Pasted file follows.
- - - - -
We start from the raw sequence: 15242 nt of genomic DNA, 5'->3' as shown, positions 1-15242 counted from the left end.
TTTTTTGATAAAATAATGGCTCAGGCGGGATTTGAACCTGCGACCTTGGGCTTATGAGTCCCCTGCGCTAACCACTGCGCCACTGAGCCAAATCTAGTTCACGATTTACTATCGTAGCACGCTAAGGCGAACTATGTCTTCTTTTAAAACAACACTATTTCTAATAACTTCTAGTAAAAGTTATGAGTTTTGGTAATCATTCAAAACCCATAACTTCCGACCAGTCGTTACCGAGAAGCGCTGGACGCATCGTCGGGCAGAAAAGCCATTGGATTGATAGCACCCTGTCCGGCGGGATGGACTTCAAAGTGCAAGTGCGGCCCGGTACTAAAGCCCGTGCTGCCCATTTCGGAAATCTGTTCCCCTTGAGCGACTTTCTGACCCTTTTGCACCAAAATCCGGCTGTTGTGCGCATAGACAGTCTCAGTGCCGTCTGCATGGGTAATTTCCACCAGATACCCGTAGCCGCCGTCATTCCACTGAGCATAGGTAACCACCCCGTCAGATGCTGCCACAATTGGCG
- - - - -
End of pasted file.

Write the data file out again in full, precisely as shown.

We start from the raw sequence: 15242 nt of genomic DNA, 5'->3' as shown, positions 1-15242 counted from the left end.
TTTTTTGATAAAATAATGGCTCAGGCGGGATTTGAACCTGCGACCTTGGGCTTATGAGTCCCCTGCGCTAACCACTGCGCCACTGAGCCAAATCTAGTTCACGATTTACTATCGTAGCACGCTAAGGCGAACTATGTCTTCTTTTAAAACAACACTATTTCTAATAACTTCTAGTAAAAGTTATGAGTTTTGGTAATCATTCAAAACCCATAACTTCCGACCAGTCGTTACCGAGAAGCGCTGGACGCATCGTCGGGCAGAAAAGCCATTGGATTGATAGCACCCTGTCCGGCGGGATGGACTTCAAAGTGCAAGTGCGGCCCGGTACTAAAGCCCGTGCTGCCCATTTCGGAAATCTGTTCCCCTTGAGCGACTTTCTGACCCTTTTGCACCAAAATCCGGCTGTTGTGCGCATAGACAGTCTCAGTGCCGTCTGCATGGGTAATTTCCACCAGATACCCGTAGCCGCCGTCATTCCACTGAGCATAGGTAACCACCCCGTCAGATGCTGCCACAATTGGCG